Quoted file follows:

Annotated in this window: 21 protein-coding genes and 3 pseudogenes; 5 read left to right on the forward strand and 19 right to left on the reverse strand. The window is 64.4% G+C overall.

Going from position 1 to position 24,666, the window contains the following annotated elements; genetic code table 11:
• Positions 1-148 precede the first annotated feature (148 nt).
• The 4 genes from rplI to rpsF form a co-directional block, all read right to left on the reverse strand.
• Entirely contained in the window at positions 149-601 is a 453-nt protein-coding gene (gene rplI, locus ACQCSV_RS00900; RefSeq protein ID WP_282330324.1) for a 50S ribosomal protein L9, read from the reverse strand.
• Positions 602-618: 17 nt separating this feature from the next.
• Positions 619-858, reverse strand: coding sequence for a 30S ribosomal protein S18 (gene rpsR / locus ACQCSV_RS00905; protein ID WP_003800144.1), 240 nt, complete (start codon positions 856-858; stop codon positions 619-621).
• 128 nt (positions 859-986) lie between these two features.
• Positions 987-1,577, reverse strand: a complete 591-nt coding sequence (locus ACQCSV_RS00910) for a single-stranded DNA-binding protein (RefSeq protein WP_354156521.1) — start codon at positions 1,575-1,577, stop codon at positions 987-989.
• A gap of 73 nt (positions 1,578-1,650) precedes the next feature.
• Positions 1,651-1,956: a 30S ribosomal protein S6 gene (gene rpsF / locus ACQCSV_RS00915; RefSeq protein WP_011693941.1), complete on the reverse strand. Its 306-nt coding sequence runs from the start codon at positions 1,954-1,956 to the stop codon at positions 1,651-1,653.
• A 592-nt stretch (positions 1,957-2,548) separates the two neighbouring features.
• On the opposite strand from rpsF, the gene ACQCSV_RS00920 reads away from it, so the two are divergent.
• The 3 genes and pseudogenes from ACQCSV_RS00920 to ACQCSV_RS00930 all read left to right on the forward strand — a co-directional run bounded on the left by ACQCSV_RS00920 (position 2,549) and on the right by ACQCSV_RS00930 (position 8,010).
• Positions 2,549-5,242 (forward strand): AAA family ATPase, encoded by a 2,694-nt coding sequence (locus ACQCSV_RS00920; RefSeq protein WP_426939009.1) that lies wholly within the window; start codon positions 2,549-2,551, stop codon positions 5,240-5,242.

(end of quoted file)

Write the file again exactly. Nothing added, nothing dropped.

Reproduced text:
Annotated in this window: 21 protein-coding genes and 3 pseudogenes; 5 read left to right on the forward strand and 19 right to left on the reverse strand. The window is 64.4% G+C overall.

Going from position 1 to position 24,666, the window contains the following annotated elements; genetic code table 11:
• Positions 1-148 precede the first annotated feature (148 nt).
• The 4 genes from rplI to rpsF form a co-directional block, all read right to left on the reverse strand.
• Entirely contained in the window at positions 149-601 is a 453-nt protein-coding gene (gene rplI, locus ACQCSV_RS00900; RefSeq protein ID WP_282330324.1) for a 50S ribosomal protein L9, read from the reverse strand.
• Positions 602-618: 17 nt separating this feature from the next.
• Positions 619-858, reverse strand: coding sequence for a 30S ribosomal protein S18 (gene rpsR / locus ACQCSV_RS00905; protein ID WP_003800144.1), 240 nt, complete (start codon positions 856-858; stop codon positions 619-621).
• 128 nt (positions 859-986) lie between these two features.
• Positions 987-1,577, reverse strand: a complete 591-nt coding sequence (locus ACQCSV_RS00910) for a single-stranded DNA-binding protein (RefSeq protein WP_354156521.1) — start codon at positions 1,575-1,577, stop codon at positions 987-989.
• A gap of 73 nt (positions 1,578-1,650) precedes the next feature.
• Positions 1,651-1,956: a 30S ribosomal protein S6 gene (gene rpsF / locus ACQCSV_RS00915; RefSeq protein WP_011693941.1), complete on the reverse strand. Its 306-nt coding sequence runs from the start codon at positions 1,954-1,956 to the stop codon at positions 1,651-1,653.
• A 592-nt stretch (positions 1,957-2,548) separates the two neighbouring features.
• On the opposite strand from rpsF, the gene ACQCSV_RS00920 reads away from it, so the two are divergent.
• The 3 genes and pseudogenes from ACQCSV_RS00920 to ACQCSV_RS00930 all read left to right on the forward strand — a co-directional run bounded on the left by ACQCSV_RS00920 (position 2,549) and on the right by ACQCSV_RS00930 (position 8,010).
• Positions 2,549-5,242 (forward strand): AAA family ATPase, encoded by a 2,694-nt coding sequence (locus ACQCSV_RS00920; RefSeq protein WP_426939009.1) that lies wholly within the window; start codon positions 2,549-2,551, stop codon positions 5,240-5,242.